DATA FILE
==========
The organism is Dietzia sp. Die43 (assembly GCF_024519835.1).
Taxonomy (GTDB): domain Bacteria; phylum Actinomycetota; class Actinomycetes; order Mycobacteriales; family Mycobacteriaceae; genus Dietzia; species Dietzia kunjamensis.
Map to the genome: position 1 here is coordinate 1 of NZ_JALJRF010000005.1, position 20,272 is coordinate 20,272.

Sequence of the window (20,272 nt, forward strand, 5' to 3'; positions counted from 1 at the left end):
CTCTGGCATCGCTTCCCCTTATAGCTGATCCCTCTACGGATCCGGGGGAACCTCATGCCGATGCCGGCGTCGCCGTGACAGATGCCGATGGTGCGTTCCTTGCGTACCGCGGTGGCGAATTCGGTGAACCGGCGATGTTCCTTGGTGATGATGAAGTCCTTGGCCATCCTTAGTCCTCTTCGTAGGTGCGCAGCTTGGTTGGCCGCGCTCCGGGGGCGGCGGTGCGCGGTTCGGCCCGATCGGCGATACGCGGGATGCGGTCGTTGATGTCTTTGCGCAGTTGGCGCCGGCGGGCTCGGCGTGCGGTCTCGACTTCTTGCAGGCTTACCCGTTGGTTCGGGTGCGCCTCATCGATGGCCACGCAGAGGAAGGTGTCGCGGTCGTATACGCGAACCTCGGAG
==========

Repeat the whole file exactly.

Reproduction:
The organism is Dietzia sp. Die43 (assembly GCF_024519835.1).
Taxonomy (GTDB): domain Bacteria; phylum Actinomycetota; class Actinomycetes; order Mycobacteriales; family Mycobacteriaceae; genus Dietzia; species Dietzia kunjamensis.
Map to the genome: position 1 here is coordinate 1 of NZ_JALJRF010000005.1, position 20,272 is coordinate 20,272.

Sequence of the window (20,272 nt, forward strand, 5' to 3'; positions counted from 1 at the left end):
CTCTGGCATCGCTTCCCCTTATAGCTGATCCCTCTACGGATCCGGGGGAACCTCATGCCGATGCCGGCGTCGCCGTGACAGATGCCGATGGTGCGTTCCTTGCGTACCGCGGTGGCGAATTCGGTGAACCGGCGATGTTCCTTGGTGATGATGAAGTCCTTGGCCATCCTTAGTCCTCTTCGTAGGTGCGCAGCTTGGTTGGCCGCGCTCCGGGGGCGGCGGTGCGCGGTTCGGCCCGATCGGCGATACGCGGGATGCGGTCGTTGATGTCTTTGCGCAGTTGGCGCCGGCGGGCTCGGCGTGCGGTCTCGACTTCTTGCAGGCTTACCCGTTGGTTCGGGTGCGCCTCATCGATGGCCACGCAGAGGAAGGTGTCGCGGTCGTATACGCGAACCTCGGAG